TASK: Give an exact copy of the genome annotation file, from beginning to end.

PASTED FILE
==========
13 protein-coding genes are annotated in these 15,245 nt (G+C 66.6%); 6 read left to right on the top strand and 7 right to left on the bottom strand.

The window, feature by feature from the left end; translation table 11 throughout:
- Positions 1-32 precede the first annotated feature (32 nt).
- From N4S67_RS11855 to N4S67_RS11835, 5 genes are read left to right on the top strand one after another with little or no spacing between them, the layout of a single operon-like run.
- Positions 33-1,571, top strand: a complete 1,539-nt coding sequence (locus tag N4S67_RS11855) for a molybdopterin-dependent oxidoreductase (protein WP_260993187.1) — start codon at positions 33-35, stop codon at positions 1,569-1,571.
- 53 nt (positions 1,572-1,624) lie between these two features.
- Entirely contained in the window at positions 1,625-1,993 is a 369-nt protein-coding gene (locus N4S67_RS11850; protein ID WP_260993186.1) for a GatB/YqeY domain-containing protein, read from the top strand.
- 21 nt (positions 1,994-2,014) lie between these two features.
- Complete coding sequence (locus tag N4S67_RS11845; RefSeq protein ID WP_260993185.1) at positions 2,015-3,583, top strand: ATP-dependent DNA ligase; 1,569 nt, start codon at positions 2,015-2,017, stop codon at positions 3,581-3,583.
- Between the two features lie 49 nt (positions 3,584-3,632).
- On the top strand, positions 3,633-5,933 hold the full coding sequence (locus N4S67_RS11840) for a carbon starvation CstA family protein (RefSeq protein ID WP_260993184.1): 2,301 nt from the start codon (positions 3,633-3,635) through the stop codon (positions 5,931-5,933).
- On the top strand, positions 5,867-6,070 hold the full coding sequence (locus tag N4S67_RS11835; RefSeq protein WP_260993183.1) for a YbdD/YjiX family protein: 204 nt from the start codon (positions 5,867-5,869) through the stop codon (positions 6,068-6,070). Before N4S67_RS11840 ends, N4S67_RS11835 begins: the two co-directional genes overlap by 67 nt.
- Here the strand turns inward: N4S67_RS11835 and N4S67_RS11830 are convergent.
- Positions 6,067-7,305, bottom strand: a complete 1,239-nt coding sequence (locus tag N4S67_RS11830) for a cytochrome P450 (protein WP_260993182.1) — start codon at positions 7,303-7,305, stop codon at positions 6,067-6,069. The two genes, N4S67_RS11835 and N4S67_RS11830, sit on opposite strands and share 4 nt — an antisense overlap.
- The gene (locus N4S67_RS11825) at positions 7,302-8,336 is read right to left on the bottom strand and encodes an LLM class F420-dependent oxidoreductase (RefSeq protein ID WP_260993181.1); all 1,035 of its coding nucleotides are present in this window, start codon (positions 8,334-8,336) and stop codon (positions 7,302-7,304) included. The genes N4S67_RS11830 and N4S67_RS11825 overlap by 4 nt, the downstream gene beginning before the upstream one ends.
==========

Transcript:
13 protein-coding genes are annotated in these 15,245 nt (G+C 66.6%); 6 read left to right on the top strand and 7 right to left on the bottom strand.

The window, feature by feature from the left end; translation table 11 throughout:
- Positions 1-32 precede the first annotated feature (32 nt).
- From N4S67_RS11855 to N4S67_RS11835, 5 genes are read left to right on the top strand one after another with little or no spacing between them, the layout of a single operon-like run.
- Positions 33-1,571, top strand: a complete 1,539-nt coding sequence (locus tag N4S67_RS11855) for a molybdopterin-dependent oxidoreductase (protein WP_260993187.1) — start codon at positions 33-35, stop codon at positions 1,569-1,571.
- 53 nt (positions 1,572-1,624) lie between these two features.
- Entirely contained in the window at positions 1,625-1,993 is a 369-nt protein-coding gene (locus N4S67_RS11850; protein ID WP_260993186.1) for a GatB/YqeY domain-containing protein, read from the top strand.
- 21 nt (positions 1,994-2,014) lie between these two features.
- Complete coding sequence (locus tag N4S67_RS11845; RefSeq protein ID WP_260993185.1) at positions 2,015-3,583, top strand: ATP-dependent DNA ligase; 1,569 nt, start codon at positions 2,015-2,017, stop codon at positions 3,581-3,583.
- Between the two features lie 49 nt (positions 3,584-3,632).
- On the top strand, positions 3,633-5,933 hold the full coding sequence (locus N4S67_RS11840) for a carbon starvation CstA family protein (RefSeq protein ID WP_260993184.1): 2,301 nt from the start codon (positions 3,633-3,635) through the stop codon (positions 5,931-5,933).
- On the top strand, positions 5,867-6,070 hold the full coding sequence (locus tag N4S67_RS11835; RefSeq protein WP_260993183.1) for a YbdD/YjiX family protein: 204 nt from the start codon (positions 5,867-5,869) through the stop codon (positions 6,068-6,070). Before N4S67_RS11840 ends, N4S67_RS11835 begins: the two co-directional genes overlap by 67 nt.
- Here the strand turns inward: N4S67_RS11835 and N4S67_RS11830 are convergent.
- Positions 6,067-7,305, bottom strand: a complete 1,239-nt coding sequence (locus tag N4S67_RS11830) for a cytochrome P450 (protein WP_260993182.1) — start codon at positions 7,303-7,305, stop codon at positions 6,067-6,069. The two genes, N4S67_RS11835 and N4S67_RS11830, sit on opposite strands and share 4 nt — an antisense overlap.
- The gene (locus N4S67_RS11825) at positions 7,302-8,336 is read right to left on the bottom strand and encodes an LLM class F420-dependent oxidoreductase (RefSeq protein ID WP_260993181.1); all 1,035 of its coding nucleotides are present in this window, start codon (positions 8,334-8,336) and stop codon (positions 7,302-7,304) included. The genes N4S67_RS11830 and N4S67_RS11825 overlap by 4 nt, the downstream gene beginning before the upstream one ends.